“A lot of people here in TJ work on the actual street or within the maquiladora factories which are foreign-owned. They don’t want to pay for the labor so they come here. I have friends who work at the foreign-owned factories, and none of them wanted to close. People were getting sick with coronavirus and a friend of mine was so scared about infecting her family that she had to produce a false doctor’s note saying she had coronavirus symptoms to prevent her from getting fired when she refused to go in.

“It isn’t that people in Tijuana don’t want to follow the rules or are not worried. They are very concerned, but people can’t stop leaving their homes because of their job situation. There is no government assistance and so they are forced to go to work.

“My friend’s father passed away. He was over 60 but they couldn’t take him to any hospital. Everywhere the capacity is full. Meanwhile the maquiladoras are open because the US groups are just concerned about money for their business, but is that really worth more than a life?”

Workers throughout Mexico’s maquiladora industry and the world over are being sacrificed for the pursuit of profit. Auto plants have reopened across the US and Canada, with efforts to prevent the spread of the virus that serve to present the myth of safety. Additionally, workers, primarily immigrant workers, continue to die in large numbers in the agriculture, meatpacking, transit and health care industries.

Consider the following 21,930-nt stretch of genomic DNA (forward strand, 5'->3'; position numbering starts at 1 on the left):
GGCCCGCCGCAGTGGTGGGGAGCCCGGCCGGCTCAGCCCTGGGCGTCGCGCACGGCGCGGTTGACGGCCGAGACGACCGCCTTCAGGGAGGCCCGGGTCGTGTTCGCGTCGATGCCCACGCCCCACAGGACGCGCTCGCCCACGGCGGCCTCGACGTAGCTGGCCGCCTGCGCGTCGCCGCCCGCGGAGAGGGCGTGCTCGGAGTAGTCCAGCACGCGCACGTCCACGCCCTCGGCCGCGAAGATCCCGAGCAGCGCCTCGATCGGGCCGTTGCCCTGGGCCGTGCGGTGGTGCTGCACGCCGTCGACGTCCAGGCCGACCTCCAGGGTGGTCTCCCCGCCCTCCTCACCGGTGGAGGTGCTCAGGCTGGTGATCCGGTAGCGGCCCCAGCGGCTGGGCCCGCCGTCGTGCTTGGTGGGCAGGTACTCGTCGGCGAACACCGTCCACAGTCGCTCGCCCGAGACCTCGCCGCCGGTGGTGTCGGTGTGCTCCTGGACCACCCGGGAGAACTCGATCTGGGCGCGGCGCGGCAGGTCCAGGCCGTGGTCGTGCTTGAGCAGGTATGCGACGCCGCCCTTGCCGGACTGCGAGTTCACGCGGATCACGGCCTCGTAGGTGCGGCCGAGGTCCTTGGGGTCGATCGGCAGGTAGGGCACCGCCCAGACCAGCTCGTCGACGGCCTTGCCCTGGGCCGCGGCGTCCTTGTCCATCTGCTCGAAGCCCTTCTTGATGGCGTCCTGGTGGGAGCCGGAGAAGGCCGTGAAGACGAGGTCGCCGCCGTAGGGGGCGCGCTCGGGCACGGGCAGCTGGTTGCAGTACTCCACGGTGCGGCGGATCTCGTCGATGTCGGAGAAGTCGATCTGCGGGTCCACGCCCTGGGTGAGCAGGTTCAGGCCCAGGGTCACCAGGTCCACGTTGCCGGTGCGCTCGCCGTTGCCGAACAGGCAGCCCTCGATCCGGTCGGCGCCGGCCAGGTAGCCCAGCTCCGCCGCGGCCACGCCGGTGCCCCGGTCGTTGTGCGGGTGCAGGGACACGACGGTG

From one country to the next, the virus is proving to be an illness of the poor, with the most vulnerable layers heavily affected.

The maquiladora industry draws tens of thousands of particularly young people from small, poor towns to work in factories operated by some of the richest corporations in the world, such as General Electric, Alcoa and DuPont. Overall this is a young population and some 60 percent of maquiladora workers are women and girls, many as young as 13 or 14.

Workers in Mexico must begin linking up with their counterparts throughout North America and the world. The capitalist governments, corporations and trade unions are working hand in glove to send them into deadly conditions for the pursuit of profit.

Workers must begin to take action to defend their lives, develop health and safety conditions at their job sites, and ensure that the safety and life of every single worker across their industries, which reach past borders and wrap around the planet, are prioritized over all other factors.

Immediately, this fight for the basic democratic right to life places workers up against the capitalist system.